I’m a developer myself, and I know it to be quite a solitary experience. How do you get feedback on what you work on?
While building the game, I give my prototypes to friends and family. I silently watch them as they play, and it helps me discover flaws in my games. Once the game is released, I have a comment system to gather feedback. I often get bug reports or feature request there, which is really useful.
One thing I’ve noticed is that you use a lot of music and sound effects in your games. Do you create that yourself, or do you source that from a third-party?
I know nothing about music, so I had to improvise. I spent a lot of time listening to retro music to find tracks that could go well with my games. However I recently partnered up with a talented music guy, Abstraction. He has already made custom music for three of my games, and more to come soon!
How do you market your games?
At first I tried to show my games to people interested in games, it make sense, right? Well, it failed. So I tried something different: I showed my games to programming communities and blogs, and that’s how I started getting decent traffic. Now I just keep making games, and I also write tutorials on how to make games in HTML5.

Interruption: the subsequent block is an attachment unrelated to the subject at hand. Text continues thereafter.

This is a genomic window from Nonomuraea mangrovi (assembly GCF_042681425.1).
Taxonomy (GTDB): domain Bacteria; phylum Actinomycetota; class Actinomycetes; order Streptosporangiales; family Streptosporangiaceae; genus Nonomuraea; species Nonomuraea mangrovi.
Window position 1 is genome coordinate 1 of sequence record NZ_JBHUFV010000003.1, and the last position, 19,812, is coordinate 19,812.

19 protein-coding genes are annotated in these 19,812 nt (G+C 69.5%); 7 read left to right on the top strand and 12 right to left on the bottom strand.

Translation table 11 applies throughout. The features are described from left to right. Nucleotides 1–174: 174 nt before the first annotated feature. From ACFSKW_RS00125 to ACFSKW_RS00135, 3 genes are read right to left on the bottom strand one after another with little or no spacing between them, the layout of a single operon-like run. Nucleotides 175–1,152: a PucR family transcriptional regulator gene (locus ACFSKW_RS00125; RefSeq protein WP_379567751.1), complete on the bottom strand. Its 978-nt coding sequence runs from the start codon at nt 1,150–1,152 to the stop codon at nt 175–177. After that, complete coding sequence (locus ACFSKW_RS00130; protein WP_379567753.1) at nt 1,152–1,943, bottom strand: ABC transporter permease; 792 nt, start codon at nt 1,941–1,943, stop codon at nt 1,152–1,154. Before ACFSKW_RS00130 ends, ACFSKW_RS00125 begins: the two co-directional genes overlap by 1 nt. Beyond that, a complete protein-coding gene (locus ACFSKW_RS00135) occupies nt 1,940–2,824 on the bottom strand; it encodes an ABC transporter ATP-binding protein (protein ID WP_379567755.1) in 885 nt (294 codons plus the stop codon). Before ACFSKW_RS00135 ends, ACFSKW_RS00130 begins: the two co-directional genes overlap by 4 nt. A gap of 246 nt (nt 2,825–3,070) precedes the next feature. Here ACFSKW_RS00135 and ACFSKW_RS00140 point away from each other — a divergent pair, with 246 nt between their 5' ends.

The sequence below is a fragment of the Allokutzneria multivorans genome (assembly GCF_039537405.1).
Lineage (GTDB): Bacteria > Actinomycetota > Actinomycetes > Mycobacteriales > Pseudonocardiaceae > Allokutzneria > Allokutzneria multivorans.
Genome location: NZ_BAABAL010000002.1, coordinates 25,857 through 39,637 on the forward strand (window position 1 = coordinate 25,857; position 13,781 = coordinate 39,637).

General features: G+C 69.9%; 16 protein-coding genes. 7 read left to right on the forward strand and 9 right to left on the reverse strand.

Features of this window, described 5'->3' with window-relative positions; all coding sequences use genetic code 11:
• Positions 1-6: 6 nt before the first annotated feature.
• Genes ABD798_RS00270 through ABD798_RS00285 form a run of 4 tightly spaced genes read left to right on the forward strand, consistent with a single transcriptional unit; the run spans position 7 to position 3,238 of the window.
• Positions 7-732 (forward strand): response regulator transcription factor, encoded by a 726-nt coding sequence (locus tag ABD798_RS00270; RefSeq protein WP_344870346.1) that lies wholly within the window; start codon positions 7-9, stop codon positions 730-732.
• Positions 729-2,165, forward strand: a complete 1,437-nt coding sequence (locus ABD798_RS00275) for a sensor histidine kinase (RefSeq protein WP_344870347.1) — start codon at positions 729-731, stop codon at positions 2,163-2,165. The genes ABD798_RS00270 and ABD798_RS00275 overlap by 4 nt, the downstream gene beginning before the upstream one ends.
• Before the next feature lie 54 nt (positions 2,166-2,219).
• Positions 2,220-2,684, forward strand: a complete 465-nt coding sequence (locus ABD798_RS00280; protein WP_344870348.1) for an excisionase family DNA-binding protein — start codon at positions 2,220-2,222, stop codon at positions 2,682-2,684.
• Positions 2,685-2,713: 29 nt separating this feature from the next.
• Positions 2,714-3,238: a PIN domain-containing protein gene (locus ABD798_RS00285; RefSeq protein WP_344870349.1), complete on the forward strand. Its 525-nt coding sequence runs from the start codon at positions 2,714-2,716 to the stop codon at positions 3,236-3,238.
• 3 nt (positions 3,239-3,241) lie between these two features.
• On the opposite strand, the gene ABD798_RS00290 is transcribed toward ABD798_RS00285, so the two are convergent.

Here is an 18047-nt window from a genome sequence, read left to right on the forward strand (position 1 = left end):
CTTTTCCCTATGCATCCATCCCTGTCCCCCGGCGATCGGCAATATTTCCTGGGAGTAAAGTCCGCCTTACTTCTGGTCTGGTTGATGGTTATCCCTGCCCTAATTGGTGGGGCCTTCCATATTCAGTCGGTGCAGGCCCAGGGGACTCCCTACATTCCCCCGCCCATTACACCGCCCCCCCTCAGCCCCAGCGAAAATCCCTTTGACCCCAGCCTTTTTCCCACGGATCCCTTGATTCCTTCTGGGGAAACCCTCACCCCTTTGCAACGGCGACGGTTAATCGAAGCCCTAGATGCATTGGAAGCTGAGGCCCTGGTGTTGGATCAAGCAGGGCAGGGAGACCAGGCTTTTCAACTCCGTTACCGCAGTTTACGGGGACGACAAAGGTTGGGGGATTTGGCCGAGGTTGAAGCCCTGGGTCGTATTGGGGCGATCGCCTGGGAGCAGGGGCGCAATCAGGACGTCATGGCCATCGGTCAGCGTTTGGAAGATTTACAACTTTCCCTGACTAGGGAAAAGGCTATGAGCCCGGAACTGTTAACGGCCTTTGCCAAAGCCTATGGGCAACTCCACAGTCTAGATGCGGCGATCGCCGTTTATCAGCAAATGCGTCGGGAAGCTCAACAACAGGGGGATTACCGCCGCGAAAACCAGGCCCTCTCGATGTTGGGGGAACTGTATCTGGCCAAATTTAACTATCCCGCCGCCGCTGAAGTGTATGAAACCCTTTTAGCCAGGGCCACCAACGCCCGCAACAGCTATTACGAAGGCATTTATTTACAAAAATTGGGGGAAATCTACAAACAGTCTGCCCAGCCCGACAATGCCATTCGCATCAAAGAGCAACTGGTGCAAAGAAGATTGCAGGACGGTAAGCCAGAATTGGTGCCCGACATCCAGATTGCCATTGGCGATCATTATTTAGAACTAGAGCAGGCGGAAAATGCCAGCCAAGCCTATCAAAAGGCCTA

Browser based games have traditionally been hard to monetize. How do you plan to go about doing this, if at all?
Monetizing my existing free HTML5 games seems difficult, so I don’t plan to. However, I’m currently working on some smartphone games, which could bring me some revenue.
Finally, what’s with the name LessMilk?
I got this question a few time, so I answered it on my blog: I wanted to get a domain name with the word “pixel” in it. lesspixels.com sounded great, but it was already taken. After some brainstorming I came up with pixelsAndMilk.com. Then some black magic happened and I bought lessmilk.com.
It was fantastic to sit down with Thomas. His motivation and vision is truly inspiring, and after having spoken to him, I’ve gained a greater understanding of the challenges of creating a new game a week.
Are you interested in developing games for the web? Reckon you could make a game a week? Got a burning idea for a browser-based game? Tell me about it. The comments box is below.
Image Credits: Calendar Via Shutterstock
Explore more about: Video Game Design.